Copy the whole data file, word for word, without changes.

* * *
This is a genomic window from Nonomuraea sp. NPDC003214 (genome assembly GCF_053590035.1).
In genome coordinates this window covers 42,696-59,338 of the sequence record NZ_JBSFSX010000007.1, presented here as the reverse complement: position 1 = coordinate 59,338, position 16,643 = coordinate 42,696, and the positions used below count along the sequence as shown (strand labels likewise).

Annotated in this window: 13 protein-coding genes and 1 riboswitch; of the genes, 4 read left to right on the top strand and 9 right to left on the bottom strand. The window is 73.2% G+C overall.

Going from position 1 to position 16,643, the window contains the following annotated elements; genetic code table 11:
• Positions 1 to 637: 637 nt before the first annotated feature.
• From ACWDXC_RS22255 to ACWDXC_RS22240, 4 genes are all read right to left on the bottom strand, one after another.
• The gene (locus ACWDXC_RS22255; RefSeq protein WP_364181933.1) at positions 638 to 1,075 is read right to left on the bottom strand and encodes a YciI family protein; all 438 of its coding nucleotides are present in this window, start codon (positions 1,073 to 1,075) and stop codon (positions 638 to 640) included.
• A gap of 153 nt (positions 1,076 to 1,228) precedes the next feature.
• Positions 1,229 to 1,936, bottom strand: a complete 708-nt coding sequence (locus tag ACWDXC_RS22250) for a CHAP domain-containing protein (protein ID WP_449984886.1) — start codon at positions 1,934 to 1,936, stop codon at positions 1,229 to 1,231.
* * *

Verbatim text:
This is a genomic window from Nonomuraea sp. NPDC003214 (genome assembly GCF_053590035.1).
In genome coordinates this window covers 42,696-59,338 of the sequence record NZ_JBSFSX010000007.1, presented here as the reverse complement: position 1 = coordinate 59,338, position 16,643 = coordinate 42,696, and the positions used below count along the sequence as shown (strand labels likewise).

Annotated in this window: 13 protein-coding genes and 1 riboswitch; of the genes, 4 read left to right on the top strand and 9 right to left on the bottom strand. The window is 73.2% G+C overall.

Going from position 1 to position 16,643, the window contains the following annotated elements; genetic code table 11:
• Positions 1 to 637: 637 nt before the first annotated feature.
• From ACWDXC_RS22255 to ACWDXC_RS22240, 4 genes are all read right to left on the bottom strand, one after another.
• The gene (locus ACWDXC_RS22255; RefSeq protein WP_364181933.1) at positions 638 to 1,075 is read right to left on the bottom strand and encodes a YciI family protein; all 438 of its coding nucleotides are present in this window, start codon (positions 1,073 to 1,075) and stop codon (positions 638 to 640) included.
• A gap of 153 nt (positions 1,076 to 1,228) precedes the next feature.
• Positions 1,229 to 1,936, bottom strand: a complete 708-nt coding sequence (locus tag ACWDXC_RS22250) for a CHAP domain-containing protein (protein ID WP_449984886.1) — start codon at positions 1,934 to 1,936, stop codon at positions 1,229 to 1,231.